2. Avoid melatonin tablets!

Speaking of melatonin, there is a difference between melatonin, which is produced by the body, and melatonin tablets that you can buy as a supplement. The American Academy of Sleep Medicine recommends avoiding melatonin tablets because they will not work in the long term, can worsen sleep disorders, and have other negative side effects.

 

3. Establish fixed sleep times!

If your weekly schedule allows, you should go to bed at the same time each day and get up at the same time in the morning. Many people torture themselves out of bed early during the week and have a long sleep on the weekend. Most of the time they stay up longer on Friday and Saturday because they don't have to get up early the next day. But this imbalance can upset your entire sleep schedule. Monday morning then feels like you're living in a different time zone - with jet lag. It will then take until Wednesday for your body to recover and adapt. And by then, half a week of productivity will be over.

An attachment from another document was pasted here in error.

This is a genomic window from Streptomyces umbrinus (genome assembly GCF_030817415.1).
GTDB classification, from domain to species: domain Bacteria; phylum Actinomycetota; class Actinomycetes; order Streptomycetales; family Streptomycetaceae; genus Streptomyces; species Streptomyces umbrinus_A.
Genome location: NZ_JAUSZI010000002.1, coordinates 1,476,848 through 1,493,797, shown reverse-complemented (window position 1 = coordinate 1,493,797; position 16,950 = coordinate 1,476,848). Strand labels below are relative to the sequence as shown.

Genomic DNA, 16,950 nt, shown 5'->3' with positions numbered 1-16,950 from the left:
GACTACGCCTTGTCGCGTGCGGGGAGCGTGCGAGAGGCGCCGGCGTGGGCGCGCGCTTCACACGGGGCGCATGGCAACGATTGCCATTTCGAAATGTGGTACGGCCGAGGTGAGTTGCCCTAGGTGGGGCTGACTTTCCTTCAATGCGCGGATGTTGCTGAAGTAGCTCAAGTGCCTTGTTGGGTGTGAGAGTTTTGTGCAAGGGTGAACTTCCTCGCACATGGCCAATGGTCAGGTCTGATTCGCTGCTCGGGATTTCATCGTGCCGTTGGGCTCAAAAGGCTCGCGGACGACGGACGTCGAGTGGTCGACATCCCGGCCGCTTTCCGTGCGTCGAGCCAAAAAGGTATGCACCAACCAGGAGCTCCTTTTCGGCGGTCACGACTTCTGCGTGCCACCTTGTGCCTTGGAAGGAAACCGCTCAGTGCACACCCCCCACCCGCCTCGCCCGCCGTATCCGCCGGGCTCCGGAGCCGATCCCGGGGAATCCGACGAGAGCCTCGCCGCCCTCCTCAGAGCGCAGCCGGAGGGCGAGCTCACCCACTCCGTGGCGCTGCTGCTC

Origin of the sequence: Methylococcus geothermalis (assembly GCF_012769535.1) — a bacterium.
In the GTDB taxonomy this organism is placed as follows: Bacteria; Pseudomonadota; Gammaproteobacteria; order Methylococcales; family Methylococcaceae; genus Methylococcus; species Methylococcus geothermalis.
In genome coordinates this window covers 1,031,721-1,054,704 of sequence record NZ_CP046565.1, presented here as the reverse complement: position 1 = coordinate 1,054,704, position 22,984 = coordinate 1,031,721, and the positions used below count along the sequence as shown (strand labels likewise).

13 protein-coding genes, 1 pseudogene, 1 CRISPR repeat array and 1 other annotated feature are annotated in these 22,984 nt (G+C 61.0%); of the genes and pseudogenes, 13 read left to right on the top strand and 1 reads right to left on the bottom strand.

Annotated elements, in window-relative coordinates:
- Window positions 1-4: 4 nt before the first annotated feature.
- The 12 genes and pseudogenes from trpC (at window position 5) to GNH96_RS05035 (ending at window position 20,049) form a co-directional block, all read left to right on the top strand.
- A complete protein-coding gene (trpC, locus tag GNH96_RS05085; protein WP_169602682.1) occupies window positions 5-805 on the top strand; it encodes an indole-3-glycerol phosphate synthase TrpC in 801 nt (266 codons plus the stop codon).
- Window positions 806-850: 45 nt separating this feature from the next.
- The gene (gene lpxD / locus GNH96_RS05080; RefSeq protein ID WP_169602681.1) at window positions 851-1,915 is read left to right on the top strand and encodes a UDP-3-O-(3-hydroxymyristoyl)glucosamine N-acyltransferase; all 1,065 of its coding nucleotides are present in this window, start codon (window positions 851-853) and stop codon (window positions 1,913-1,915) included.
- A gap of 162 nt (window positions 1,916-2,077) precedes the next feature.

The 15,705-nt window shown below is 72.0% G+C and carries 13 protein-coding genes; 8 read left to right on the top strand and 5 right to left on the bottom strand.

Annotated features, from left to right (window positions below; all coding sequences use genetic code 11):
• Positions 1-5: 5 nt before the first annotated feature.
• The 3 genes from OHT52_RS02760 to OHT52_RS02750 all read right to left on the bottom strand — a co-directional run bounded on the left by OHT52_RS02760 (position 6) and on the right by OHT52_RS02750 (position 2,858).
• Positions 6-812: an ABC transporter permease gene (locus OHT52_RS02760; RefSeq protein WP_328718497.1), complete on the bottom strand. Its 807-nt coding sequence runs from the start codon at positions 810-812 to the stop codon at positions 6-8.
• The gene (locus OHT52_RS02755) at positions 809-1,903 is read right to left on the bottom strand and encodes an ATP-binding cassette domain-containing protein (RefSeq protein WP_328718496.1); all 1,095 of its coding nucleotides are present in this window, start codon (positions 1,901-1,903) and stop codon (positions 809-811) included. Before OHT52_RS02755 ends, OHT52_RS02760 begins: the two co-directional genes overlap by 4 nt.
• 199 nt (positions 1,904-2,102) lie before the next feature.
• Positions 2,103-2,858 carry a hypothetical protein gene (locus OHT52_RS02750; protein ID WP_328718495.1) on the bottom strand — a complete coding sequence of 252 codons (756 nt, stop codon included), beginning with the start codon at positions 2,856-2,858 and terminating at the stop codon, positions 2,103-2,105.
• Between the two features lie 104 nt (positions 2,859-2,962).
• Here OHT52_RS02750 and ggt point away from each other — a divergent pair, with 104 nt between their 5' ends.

4. Drink less alcohol!

Even if your last high felt different, alcohol is a sleep killer. And the later you drink alcoholic beverages in the evening, the more your sleep quality suffers. Alcohol disrupts the natural rhythm of sleep, blocks REM sleep, and causes other problems that prevent healthy sleep. You have to decide: Do you want to drink or can you have fun and sleep well and get started the next day?

 

5. Regulate your caffeine consumption!

Similar to alcohol, caffeine interrupts your natural sleep rhythm and thus optimally prevents sleeping conditions. Caffeine has a slightly delayed effect, but as soon as it reaches the brain via the blood, it prevents the neurotransmitter adenosine from docking, which makes us tired. In addition, caffeine shortens the deep sleep phases. Therefore, pay attention to your caffeine consumption and try not to drink caffeinated drinks from the early afternoon onwards

 

6. Banish your smartphone from your bedroom!